The Real Physics Forces -- A Gateway to Understanding the Universe

>> Thursday, March 31, 2011

I just saw a cover of a magazine that said that scientists either need to completely rewrite the big bang theory or abandon it altogether.  Per magazines, learning documentaries and articles the world over, our understanding of the universe is in serious jeopardy.  "Most of Our Universe is Missing!" warns a BBC television episode. 

Certainly, we don't understand how or why the great cosmic structures of the universe move and behave the way they do.  We also, apparently, don't understand the interaction of matter and invisible/unknown/theoretical particles.  We only seem to know -- or are slowly becoming aware -- of how very much we don't know.

Well, I'm not quite sure what all the mystery is about.  My friends and family and I are very much aware of a whole host of forces of nature that the physicists have neglected to discuss in any of their cosmological theories.  What is the power of a supernova when compared to the explosive capacity of a hungry child that missed a nap?  What is electromagnetism when compared to the compulsion of a shedding cat to find the one person in the room with allergies?  How can the strong and weak nuclear forces stand up to the attraction between dripping paint and the one spot of carpet that is not covered by cloth?  What is the measure of gravity considering the adhesive quality of cat fur to cloth?  What of cosmic black holes when there is one that exists in the clothes dryer of every American household?

What and how, indeed?

I think the secrets of the universe, and all of its unknown forces and powers, maybe explained not in the laboratories of great universities, but in the kitchens and living rooms of the average home.  Let's consider some of the great forces that we encounter and accept every day, without questioning their power or their origin.  Perhaps these are the forces that today's physicists need to better understand:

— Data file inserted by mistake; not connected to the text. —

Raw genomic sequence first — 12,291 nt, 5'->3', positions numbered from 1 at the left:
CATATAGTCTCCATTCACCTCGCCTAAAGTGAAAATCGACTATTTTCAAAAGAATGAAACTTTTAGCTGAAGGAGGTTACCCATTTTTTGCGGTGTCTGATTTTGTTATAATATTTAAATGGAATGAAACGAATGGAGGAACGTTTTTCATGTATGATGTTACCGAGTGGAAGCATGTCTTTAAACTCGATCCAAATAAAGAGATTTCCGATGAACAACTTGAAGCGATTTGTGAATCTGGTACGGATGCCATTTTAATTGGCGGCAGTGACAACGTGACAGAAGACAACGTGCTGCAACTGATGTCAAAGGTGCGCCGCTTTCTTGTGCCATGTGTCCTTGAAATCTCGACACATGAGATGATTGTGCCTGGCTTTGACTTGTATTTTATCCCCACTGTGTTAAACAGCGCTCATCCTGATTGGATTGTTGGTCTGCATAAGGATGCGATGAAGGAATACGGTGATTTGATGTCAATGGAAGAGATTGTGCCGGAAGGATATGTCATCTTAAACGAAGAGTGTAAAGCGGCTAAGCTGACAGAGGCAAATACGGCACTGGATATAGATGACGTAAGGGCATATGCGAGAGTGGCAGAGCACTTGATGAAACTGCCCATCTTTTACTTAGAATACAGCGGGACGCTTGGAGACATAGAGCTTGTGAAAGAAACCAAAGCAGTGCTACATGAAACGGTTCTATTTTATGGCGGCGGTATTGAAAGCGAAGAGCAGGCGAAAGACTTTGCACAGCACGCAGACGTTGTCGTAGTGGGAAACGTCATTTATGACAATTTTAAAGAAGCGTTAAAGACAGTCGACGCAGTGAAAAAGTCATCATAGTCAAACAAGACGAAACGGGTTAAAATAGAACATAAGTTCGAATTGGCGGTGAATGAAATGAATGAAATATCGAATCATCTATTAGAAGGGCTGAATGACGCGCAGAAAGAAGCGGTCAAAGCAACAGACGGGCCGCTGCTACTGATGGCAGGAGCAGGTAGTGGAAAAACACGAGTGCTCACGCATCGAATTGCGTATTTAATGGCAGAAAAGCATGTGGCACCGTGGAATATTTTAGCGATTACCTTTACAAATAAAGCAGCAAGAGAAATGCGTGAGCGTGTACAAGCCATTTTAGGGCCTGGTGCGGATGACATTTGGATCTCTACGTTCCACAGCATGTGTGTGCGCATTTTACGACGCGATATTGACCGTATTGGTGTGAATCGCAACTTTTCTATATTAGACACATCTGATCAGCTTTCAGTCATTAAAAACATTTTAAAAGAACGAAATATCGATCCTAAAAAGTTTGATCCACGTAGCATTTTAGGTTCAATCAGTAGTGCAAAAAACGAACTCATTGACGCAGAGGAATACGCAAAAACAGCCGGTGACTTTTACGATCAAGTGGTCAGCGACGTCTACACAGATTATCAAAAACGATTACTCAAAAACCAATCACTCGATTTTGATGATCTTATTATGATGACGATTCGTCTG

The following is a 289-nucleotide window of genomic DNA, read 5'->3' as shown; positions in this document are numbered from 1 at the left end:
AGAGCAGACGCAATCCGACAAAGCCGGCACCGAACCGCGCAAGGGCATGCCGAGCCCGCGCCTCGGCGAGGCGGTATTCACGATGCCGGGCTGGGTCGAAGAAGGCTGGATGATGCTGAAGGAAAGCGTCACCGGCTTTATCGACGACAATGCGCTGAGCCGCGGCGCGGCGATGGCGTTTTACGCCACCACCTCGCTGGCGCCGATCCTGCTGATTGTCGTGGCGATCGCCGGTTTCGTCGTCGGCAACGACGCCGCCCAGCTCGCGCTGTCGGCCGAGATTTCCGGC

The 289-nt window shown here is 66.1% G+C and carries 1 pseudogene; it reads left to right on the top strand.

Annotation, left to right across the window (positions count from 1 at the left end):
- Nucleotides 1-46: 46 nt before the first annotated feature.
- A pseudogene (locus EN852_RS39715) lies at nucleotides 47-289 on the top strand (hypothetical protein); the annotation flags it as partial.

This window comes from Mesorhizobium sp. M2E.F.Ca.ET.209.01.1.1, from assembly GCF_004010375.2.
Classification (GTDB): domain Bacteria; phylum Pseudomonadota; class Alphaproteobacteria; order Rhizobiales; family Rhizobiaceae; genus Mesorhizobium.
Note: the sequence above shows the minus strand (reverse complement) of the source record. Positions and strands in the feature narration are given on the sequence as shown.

1.  The mysterious connection between white fuzzy particles and dark carpet (and vice versa)
2.  The nearly inconquerable attraction between a household pet and the one piece of furniture s/he is not allowed to climb
3.  The remarkable adhesive quality of cat snot  (Okay, this isn't a common one, but trust me on this.  The effect is more potent than chewing gum.)
4.  The mystical contact between grease and women's tops
5.  The impressive relationship between spaghetti and white things
6.  The ability of a person severely allergic to poison ivy to miraculously stumble on the only poison ivy leaf in a hundred mile radius
7.  The attraction between dirt and children's faces
8.  The magnetism between young children and puddles
9.  The mythical and powerful workings of the forces of Entropy and Chaos on a household

I could go on, and on, and on ... and I'm sure you could as well.  Any of us could.

Now, I am also sure that several of these phenomena can be combined into one cohesive explanation, such as a new attractive/repulsive force similar to electromagnatism, but in order to reach these cosmic conclusions, physicists will need to examine the phenomena in more detail.  For some reason, they have failed to do so before now, which is an oversight that I believe has contributed to the disasterous state of our understanding of the cosmos that we are encountering today.

In the spirit of scientific cooperation, I will make the ultimate sacrifice of opening my home to investigation, and this blog is my open invitation to the leading experimental and cosmological physicists. 

I eagerly await your reply.

1 comments:

okiewife March 31, 2011 at 5:03 PM  

I refuse to contemplate these mysteries of the universe on my designated day off. And furthermore that black scuff mark on my kitchen floor will just have to stay there until next Tuesday, when my cleaning girl will cheerfully remove it. No physicist could find me in my wilderness hideaway any way. :)

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